Del Rey, 2004, 564 pages, C$35.95 hc, ISBN 0-345-46402-8
Sooner or later, the law of diminishing returns always applies to any fantasy series. The point where the new world, once so shiny and so new, starts to look faded and dull. The change is usually gradual, with plenty of warning signals to stop reading while the books are still reasonably good. China Miéville’s third Bas-Lag book, Iron Council, is one such warning signal; while it’s still an impressive novel, there are signs that the Bas-Lag universe may be running out of steam.
By now, no one needs to be told about the wonders of Perdido Street Station or The Scar: With those, Miéville created a brand-new fantasy playground and used it for superlative monster tales. With Iron Council, Miéville tries something new, doesn’t completely succeed, but manages to finish the book with his reputation intact.
Simply put, Iron Council is the book where revolution comes to Bas-Lag —or more specifically to the city of New Crobuzon, arguably the central protagonist of the trilogy-so-far. In this book, New Crobuzon’s atmosphere has become actively oppressive; so much so that the citizen are openly mulling open insurrection, spurred by the promise of a legendary group of revolutionaries named the Iron Council. The Council escaped, decades earlier, by hijacking a train and leaving in the wilderness. Now, they’re ready to come back, and bring the revolution along with them.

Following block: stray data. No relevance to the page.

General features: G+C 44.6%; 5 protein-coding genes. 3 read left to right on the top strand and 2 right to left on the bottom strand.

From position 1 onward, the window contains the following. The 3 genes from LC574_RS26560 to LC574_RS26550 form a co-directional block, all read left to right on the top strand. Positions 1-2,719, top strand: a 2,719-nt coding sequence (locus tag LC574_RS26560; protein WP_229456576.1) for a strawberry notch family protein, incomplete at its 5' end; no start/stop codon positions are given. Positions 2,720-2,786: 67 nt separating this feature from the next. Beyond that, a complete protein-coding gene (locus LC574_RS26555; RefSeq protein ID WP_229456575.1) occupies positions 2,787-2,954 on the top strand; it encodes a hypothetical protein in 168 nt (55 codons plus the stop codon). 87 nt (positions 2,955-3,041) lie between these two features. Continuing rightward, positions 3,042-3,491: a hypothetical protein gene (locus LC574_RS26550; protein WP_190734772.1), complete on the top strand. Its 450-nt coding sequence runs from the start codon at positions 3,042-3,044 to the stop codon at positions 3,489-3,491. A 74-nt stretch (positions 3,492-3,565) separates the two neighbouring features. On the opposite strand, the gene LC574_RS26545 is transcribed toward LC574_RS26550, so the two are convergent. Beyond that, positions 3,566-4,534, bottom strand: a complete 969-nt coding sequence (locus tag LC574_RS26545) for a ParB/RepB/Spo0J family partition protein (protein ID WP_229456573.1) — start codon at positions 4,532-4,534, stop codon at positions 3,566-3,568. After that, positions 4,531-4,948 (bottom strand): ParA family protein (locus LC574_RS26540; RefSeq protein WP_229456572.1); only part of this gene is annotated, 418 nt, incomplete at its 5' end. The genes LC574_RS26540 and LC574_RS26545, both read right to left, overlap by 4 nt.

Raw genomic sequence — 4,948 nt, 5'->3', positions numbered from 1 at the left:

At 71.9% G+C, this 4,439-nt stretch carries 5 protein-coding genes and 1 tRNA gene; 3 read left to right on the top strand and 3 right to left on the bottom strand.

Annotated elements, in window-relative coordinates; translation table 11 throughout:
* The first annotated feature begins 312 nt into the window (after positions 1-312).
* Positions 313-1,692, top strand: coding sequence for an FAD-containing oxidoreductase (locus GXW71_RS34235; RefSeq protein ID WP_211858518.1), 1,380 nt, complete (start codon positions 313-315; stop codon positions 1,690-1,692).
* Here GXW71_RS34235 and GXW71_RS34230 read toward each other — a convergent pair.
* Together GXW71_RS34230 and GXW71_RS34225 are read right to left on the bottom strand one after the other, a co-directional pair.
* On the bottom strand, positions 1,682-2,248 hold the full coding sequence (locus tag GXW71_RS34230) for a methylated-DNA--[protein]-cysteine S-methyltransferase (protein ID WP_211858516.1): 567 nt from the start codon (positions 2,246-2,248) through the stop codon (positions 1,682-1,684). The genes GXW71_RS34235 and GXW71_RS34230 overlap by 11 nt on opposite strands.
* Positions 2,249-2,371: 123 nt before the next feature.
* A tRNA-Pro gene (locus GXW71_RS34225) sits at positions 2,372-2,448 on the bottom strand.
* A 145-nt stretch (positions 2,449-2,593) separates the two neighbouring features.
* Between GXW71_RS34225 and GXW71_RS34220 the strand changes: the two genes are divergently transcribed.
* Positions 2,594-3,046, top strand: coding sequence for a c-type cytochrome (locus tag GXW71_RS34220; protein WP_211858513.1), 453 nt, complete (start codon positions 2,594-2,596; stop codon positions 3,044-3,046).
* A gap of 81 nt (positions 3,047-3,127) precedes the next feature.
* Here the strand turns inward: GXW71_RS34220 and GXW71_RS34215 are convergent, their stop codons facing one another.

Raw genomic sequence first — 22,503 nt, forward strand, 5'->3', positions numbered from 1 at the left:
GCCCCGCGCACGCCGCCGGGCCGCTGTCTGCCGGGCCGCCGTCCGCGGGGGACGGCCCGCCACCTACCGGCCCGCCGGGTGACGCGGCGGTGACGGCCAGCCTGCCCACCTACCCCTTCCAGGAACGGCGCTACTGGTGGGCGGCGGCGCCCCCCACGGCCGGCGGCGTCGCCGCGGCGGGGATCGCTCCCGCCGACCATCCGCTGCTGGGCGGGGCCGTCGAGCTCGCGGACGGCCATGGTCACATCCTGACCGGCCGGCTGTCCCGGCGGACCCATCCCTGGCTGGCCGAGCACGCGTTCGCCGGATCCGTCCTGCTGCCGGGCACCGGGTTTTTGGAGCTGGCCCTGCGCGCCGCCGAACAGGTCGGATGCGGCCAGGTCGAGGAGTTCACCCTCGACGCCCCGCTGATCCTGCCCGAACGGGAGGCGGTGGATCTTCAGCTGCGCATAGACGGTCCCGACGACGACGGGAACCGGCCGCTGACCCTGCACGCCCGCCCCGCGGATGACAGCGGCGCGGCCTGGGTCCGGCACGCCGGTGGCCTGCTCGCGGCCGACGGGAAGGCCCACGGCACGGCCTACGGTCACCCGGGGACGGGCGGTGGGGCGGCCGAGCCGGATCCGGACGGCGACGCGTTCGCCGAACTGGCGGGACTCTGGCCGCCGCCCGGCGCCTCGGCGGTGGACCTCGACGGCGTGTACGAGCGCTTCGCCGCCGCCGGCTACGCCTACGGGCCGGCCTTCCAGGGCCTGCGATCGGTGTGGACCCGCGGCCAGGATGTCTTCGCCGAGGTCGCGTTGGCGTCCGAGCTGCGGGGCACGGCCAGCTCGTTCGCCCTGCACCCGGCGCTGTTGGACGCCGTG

Miéville has never been shy about his political tendencies, but neither of the first two Bas-Lag books made much of it. In Iron Council, though, he’s left free to study the roots and the mechanism of social unrest, even make it the central theme of his book. It’s a risky departure from the material in his first two books, but it works well in sending the series in another direction. At the very least, Miéville should be commended for his willingness to stretch the boundaries of his series.
Sadly, it’s an unsuccessful experiment dogged by its execution. The biggest problem with Iron Council isn’t with the quality of the prose (once again superb, though perhaps a touch too verbose) but with the way his narrative unfolds. Perdido Street Station and The Scar each depended on strong protagonists with a clear voice. Iron Council, unfortunately, struggles without a sympathetic narrative anchor. Jubal is too removed from the action and too powerful to sustain much interest. Cutter is annoying. Low-level criminal Ori shows promise, but he remains offstage for most of the novel.
Lacking a way in the heart of the story, the reader struggles through the book. There is a lengthy flashback that doesn’t quite work. The storytelling is fractured between places and time, never achieving the deliciously compulsive readability of Miéville’s previous novels. There is also a sense that the ending, while completely deliberate, betrays a lack of nerve in going to the end of the path he has made for the story. It stops in mid-track, perhaps to be elucidated in another novel.
And that’s where the law of diminishing return kicks in. For all of Miéville’s sustained imagination (the last image of the book is one that will stay with me a long time, to say nothing of the Iron Council’s initial bid for freedom), Iron Council is starting to repeat itself and betray the limits of the Bas-Lag universe as shown to the readers so far. There is less to this novel than the previous ones, and over-critical readers may see in this book the beginning of the end.
It doesn’t have to be, of course: Maybe the next novel in the series will tighten up the writing, feature a fascinating central character and meld Miéville’s political themes with a rousing story. Certainly, this may even be a minority opinion: Iron Council itself has been warmly received elsewhere, even earning a Hugo nomination. But as far as I’m concerned, there’s something missing: a little bit of fun.